A report released on Monday by the Centre for Independent Studies may encourage the Federal Government to push forward with plans to include the family home in the pension assets test.
The calculations in the report suggest that asset-testing the family home and encouraging retirees to borrow against that home in order to get a pension, could result in $14.5 billion slashed from the pension bill and a $6000 increase to the pension. These changes would also see non-home owners with assets no longer receiving a lower pension than home owners with assets tied up in their house.
The Centre for Independent Studies is a think tank that is pro free-enterprise and, one of the report’s authors, Matthew Taylor, believes that these changes to the pension assets test “could be popular if it’s explained carefully”. He also says that “It would need a cultural change, and the government would have to build a case, but it would make the pension sustainable.”
In an attempt to have retirees fund their own pensions, the plan would see the government creates stricter rules surrounding reverse mortgages. Retirees would be encouraged to borrow up to 80 per cent of the value of their home, which would be accessed as regular pension payments. This mortgage would have set fees, but most importantly, come with a government guarantee that the home owner would not be forced out of their home.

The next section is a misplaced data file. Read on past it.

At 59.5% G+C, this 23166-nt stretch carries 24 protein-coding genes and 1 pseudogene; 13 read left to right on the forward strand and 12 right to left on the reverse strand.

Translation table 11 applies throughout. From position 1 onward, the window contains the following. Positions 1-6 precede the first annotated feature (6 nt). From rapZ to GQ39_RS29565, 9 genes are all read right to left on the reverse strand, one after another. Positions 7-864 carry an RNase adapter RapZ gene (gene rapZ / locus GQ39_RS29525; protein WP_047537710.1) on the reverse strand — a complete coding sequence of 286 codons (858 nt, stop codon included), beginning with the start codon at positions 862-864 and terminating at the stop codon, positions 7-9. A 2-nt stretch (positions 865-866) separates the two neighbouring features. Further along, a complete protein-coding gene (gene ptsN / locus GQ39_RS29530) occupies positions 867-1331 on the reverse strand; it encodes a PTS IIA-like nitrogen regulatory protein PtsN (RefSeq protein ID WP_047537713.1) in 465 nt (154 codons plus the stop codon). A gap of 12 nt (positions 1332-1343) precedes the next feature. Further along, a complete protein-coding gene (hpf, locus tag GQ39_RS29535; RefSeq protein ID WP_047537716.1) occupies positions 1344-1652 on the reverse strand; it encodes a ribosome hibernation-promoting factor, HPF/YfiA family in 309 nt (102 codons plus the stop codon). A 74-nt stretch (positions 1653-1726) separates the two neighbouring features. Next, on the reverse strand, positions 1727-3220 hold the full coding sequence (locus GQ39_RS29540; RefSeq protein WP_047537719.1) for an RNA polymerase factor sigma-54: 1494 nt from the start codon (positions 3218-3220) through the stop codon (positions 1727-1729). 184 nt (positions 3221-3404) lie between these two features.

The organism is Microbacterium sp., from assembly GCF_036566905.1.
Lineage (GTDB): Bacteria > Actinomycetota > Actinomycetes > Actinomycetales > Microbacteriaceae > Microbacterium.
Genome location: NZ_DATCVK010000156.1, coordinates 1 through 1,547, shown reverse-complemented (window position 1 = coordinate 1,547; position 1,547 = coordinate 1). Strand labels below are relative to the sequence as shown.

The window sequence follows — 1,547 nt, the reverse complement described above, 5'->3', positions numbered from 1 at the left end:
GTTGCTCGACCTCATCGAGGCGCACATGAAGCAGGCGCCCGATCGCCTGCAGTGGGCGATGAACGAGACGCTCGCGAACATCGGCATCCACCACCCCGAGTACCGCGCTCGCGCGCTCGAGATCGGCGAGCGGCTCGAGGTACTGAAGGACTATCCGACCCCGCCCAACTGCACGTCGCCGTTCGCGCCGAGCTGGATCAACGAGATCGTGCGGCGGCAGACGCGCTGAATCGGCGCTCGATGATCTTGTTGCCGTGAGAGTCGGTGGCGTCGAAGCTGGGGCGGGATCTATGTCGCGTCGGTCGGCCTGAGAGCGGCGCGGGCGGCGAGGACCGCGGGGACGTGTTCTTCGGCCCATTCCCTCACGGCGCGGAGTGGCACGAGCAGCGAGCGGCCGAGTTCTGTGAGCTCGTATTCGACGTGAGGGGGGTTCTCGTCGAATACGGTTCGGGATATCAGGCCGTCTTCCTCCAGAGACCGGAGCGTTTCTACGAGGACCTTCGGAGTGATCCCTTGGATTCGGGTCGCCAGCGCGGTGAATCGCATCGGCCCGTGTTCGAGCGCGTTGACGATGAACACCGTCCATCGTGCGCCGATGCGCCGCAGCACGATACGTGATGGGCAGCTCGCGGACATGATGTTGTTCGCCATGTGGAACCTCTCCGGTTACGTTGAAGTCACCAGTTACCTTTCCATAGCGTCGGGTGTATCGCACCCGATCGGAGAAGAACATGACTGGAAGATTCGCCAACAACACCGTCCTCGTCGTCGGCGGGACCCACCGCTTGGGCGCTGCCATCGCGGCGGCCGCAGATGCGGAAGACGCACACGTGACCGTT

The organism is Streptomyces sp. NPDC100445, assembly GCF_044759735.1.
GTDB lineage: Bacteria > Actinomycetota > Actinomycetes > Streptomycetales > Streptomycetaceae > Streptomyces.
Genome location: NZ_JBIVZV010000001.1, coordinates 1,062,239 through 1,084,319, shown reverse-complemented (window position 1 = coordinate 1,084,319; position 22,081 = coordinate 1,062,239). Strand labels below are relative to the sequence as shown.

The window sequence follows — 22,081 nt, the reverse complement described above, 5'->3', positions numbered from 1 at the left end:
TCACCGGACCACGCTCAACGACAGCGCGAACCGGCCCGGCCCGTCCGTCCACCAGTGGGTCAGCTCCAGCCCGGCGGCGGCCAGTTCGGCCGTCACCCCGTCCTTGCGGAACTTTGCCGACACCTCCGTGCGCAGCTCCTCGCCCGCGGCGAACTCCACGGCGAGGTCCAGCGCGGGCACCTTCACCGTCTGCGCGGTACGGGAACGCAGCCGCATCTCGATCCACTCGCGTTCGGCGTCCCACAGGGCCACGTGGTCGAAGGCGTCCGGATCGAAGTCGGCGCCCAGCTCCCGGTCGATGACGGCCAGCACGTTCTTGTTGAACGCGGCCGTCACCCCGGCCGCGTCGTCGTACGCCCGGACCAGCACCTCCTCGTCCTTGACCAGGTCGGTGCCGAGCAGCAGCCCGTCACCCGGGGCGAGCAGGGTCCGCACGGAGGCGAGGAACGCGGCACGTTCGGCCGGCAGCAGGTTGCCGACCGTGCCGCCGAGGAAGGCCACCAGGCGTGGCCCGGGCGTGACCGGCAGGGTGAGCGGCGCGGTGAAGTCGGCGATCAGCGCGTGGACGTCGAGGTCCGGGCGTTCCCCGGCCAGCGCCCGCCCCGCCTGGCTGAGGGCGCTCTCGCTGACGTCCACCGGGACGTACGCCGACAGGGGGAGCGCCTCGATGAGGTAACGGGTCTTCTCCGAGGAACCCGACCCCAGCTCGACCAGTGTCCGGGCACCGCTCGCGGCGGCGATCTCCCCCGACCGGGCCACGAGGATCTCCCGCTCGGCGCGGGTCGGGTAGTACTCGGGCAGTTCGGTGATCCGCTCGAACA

These significant changes would see 70 per cent of those receiving the full Age Pension moved onto the part Age Pension and 24 per cent of singles and 32 per cent of couples moved off the part Age Pension.
These changes would allow increases in the full Age Pension rates to match the Association of Superannuation Funds of Australia’s (ASFA) yearly budget standards for living a modest lifestyle of $23,469 per year for singles and $33,766 for couples.
Read more at www.theage.com.au
With another Federal Budget blowout expected next month, it comes as no surprise that the Government is looking to make cuts wherever possible. It’s difficult to argue with the logic behind the report released by The Centre for Independent Studies into means-testing the family home. But is it fair?
I certainly agree with many points in the report, especially the part where it hopes to even the playing field. Under the current system, a home-owner with the same number of assets tied up in their house as a non-home owner with assets, may receive a higher pension.
The question you really need to ask yourself when deciding on this matter, is whether the pension is simply a safety net to fund those without the necessary assets and resources, or is it an entitlement every Australian deserves for paying taxes all their life and contributing to what the country is today?